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SIOUX CITY | Keesha Graham remembers climbing the stairs at the Sergeant Floyd Monument as a student attending Joy Elementary School years ago.

In June, she retraced her childhood steps, and brought her sons to do the same. They came from St. Petersburg, Florida, where Graham has lived for 16 years. She's now a third-grade teacher and thrilled to share local history.

"I brought my sons back to see the history of where I grew up," Graham said as Jaxon Graham, 5, and Jayce Graham, 8, took pictures of the country's first national historic monument, a 100-foot obelisk that serves as the fourth and final burial site for Sgt. Charles Floyd, the only man who died on the Lewis & Clark Expedition.

Modern-day medical professionals believe Floyd likely died of appendicitis on Aug. 20, 1804. His body was carried to the highest bluff in the vicinity and he was buried with full military honors in a service led by Capt. Meriwether Lewis.

The burial site washed away in an 1857 flood, meaning that officials had to collect his remains and bury him again in May 1857, about 600 feet from the original burial site.

"We have record of his skull, shoulder blades, a full set of leg bones, a partial set of leg bones and some vertebrae," said Bev Hinds, a Sioux Cityan who serves as president for the Sergeant Floyd Tri-State Chapter, which operates under the umbrella of the Lewis & Clark Trail Heritage Foundation.

"We do programs and have obtained grant funds that purchase the 15-star, 15-stripe U.S. flag at the monument, a flag that matches the one flown on the expedition," Hinds said.

Hinds also flies that flag at her home.

Sergeant Floyd's journal was found in 1893 and published in 1894. One year later, Sioux City leaders asked about the site of his burial. After locating the grave, his remains were placed in two earthenware urns, which were buried again on Aug. 20, 1895, the anniversary of his death.

"After that third burial, John Herr Charles decided there should be a monument for Sergeant Floyd," Hinds said.

John Herr Charles, who was president of the Floyd Association (which no longer exists), began raising funds to erect a monument. It took five years to raise $20,000, an amount that triggered the start of the monument with the pouring of a concrete base in May 1900. Workers then dug up the urns containing Floyd's remains and buried them for a final time on Aug. 20, 1900.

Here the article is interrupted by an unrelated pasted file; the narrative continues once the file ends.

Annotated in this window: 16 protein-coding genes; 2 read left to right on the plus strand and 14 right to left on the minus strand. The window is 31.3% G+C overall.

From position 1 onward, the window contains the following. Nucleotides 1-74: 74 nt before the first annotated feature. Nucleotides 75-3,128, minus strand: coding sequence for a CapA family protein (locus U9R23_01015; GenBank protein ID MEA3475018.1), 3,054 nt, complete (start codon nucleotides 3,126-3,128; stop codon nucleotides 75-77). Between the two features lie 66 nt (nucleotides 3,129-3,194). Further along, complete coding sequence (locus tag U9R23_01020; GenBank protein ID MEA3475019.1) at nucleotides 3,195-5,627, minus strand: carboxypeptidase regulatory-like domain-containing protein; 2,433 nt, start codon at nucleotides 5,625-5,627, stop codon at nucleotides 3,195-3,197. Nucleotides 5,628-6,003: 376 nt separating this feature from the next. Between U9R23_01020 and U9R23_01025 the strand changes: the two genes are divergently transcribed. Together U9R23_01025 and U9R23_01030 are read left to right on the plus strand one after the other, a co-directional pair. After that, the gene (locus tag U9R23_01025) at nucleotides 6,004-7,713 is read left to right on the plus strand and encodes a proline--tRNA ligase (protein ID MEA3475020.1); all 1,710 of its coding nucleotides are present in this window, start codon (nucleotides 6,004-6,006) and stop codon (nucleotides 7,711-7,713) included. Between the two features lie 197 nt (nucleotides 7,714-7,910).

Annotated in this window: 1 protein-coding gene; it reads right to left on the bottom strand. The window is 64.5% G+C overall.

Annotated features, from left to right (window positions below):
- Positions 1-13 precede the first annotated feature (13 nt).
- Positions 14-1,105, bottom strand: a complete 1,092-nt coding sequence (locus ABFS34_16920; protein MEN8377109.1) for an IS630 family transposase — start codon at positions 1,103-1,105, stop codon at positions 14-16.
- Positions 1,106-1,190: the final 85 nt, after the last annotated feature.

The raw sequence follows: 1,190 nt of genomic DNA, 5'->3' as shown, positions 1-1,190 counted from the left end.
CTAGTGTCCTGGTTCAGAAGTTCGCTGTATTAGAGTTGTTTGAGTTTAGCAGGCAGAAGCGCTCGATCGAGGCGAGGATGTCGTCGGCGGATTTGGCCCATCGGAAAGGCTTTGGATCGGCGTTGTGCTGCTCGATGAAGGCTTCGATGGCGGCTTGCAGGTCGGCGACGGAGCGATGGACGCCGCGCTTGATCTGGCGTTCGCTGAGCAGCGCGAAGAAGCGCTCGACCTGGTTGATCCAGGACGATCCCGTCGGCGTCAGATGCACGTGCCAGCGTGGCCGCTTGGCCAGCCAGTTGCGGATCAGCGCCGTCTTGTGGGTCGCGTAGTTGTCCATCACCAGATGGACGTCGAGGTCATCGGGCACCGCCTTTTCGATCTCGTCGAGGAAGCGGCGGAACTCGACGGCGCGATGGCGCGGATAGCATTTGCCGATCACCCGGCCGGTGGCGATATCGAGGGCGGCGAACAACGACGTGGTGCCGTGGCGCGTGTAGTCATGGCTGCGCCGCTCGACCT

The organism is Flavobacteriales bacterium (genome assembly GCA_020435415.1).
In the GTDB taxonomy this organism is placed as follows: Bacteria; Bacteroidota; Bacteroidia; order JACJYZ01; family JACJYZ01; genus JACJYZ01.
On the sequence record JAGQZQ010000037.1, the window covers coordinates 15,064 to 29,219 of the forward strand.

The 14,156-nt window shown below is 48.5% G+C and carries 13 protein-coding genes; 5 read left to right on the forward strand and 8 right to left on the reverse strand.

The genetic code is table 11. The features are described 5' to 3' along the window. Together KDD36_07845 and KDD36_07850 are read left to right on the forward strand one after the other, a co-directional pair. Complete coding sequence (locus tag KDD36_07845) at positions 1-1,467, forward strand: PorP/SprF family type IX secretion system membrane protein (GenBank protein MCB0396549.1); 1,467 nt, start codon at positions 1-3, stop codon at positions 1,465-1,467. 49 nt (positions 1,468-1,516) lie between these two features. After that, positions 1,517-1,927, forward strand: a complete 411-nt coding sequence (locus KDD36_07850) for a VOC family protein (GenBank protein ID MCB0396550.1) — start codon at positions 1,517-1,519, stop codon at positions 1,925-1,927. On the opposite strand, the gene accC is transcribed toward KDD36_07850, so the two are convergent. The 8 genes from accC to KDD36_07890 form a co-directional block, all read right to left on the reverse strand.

"He's been buried three times on Aug. 20," Hinds said. "He is under the monument."

Workers advanced on the monument some 55 feet into the air that summer and then finished the 100-foot structure in 1901. And since that time, thousands of visitors have trekked to the site, a small park that is maintained by the Sioux City Parks Department and overseen by Hinds, who changes out the guest registry every two weeks or so.

"I estimate that one or two out of every 10 people there stop to sign the registry," said Hinds, who also does programming at the Sergeant Floyd Welcome Center on Sioux City's Riverfront.

"Someone from Micronesia signed in May. We've had visitors from Japan, Germany and Holland in recent months. Last year, we had someone from Belarus stop by."

Hinds begins each new registry with her name, her city (Sioux City) and a comment about the day of her visit, often something like, "Beautiful, but windy."

"I leave a comment so that people can follow suit," she said.

They do. Recent visitors from all over Iowa, Nebraska, South Dakota and the rest of the U.S. have written comments that vary from, "I love Iowa," to "Awesome," to "Beautiful sunset."

"Big front," wrote a guest who listed their name as "Storm Gazers."

It really offers one of Sioux City's prime vistas, allowing one to peer miles into the distance from a bluff that overlooks Interstate 29, Lewis Boulevard and parts of Sioux City, Sergeant Bluff and South Sioux City, Nebraska -- areas that the Lewis & Clark Expedition experienced for the first time in 1804 as soldiers commissioned by President Thomas Jefferson to find a route to the Pacific Ocean through this vast, new territory acquired in the Louisiana Purchase.

Visitors still wind their way along that route and find themselves stopping here to remember a young soldier who gave his life in the service of his young country.

An annual program at the Floyd Monument recreates that solemn service. It always takes place on the Saturday closest to the date of Floyd's death, Aug. 20.

This year, that date falls on a Saturday. Hinds will be there, joined by dozens of others and, perhaps, several out-of-state guests and history seekers. The program begins at 6 p.m.

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